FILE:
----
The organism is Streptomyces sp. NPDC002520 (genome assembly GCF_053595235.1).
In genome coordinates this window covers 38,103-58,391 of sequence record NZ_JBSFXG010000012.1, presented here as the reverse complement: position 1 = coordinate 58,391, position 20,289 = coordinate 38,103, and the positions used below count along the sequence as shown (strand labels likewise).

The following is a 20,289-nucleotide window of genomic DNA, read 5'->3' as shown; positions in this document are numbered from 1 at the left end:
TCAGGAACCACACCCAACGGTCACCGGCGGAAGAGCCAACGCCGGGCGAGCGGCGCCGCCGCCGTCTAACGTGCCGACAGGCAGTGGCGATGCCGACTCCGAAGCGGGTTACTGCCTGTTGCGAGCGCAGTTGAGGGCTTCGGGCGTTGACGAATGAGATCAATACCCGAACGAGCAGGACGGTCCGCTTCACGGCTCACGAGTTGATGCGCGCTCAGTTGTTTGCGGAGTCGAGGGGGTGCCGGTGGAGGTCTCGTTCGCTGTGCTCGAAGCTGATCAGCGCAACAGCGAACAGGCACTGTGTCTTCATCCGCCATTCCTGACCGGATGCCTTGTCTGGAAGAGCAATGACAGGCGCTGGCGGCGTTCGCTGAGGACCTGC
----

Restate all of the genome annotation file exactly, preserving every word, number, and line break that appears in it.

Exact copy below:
The organism is Streptomyces sp. NPDC002520 (genome assembly GCF_053595235.1).
In genome coordinates this window covers 38,103-58,391 of sequence record NZ_JBSFXG010000012.1, presented here as the reverse complement: position 1 = coordinate 58,391, position 20,289 = coordinate 38,103, and the positions used below count along the sequence as shown (strand labels likewise).

The following is a 20,289-nucleotide window of genomic DNA, read 5'->3' as shown; positions in this document are numbered from 1 at the left end:
TCAGGAACCACACCCAACGGTCACCGGCGGAAGAGCCAACGCCGGGCGAGCGGCGCCGCCGCCGTCTAACGTGCCGACAGGCAGTGGCGATGCCGACTCCGAAGCGGGTTACTGCCTGTTGCGAGCGCAGTTGAGGGCTTCGGGCGTTGACGAATGAGATCAATACCCGAACGAGCAGGACGGTCCGCTTCACGGCTCACGAGTTGATGCGCGCTCAGTTGTTTGCGGAGTCGAGGGGGTGCCGGTGGAGGTCTCGTTCGCTGTGCTCGAAGCTGATCAGCGCAACAGCGAACAGGCACTGTGTCTTCATCCGCCATTCCTGACCGGATGCCTTGTCTGGAAGAGCAATGACAGGCGCTGGCGGCGTTCGCTGAGGACCTGC